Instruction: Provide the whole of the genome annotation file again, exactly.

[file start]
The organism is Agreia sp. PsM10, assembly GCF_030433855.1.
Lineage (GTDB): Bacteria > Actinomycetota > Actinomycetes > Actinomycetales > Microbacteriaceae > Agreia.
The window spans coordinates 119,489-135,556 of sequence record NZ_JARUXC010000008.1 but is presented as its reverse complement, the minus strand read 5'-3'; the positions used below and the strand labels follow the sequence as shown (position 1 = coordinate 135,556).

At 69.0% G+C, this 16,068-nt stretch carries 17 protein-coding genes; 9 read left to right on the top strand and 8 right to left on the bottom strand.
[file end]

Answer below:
The organism is Agreia sp. PsM10, assembly GCF_030433855.1.
Lineage (GTDB): Bacteria > Actinomycetota > Actinomycetes > Actinomycetales > Microbacteriaceae > Agreia.
The window spans coordinates 119,489-135,556 of sequence record NZ_JARUXC010000008.1 but is presented as its reverse complement, the minus strand read 5'-3'; the positions used below and the strand labels follow the sequence as shown (position 1 = coordinate 135,556).

At 69.0% G+C, this 16,068-nt stretch carries 17 protein-coding genes; 9 read left to right on the top strand and 8 right to left on the bottom strand.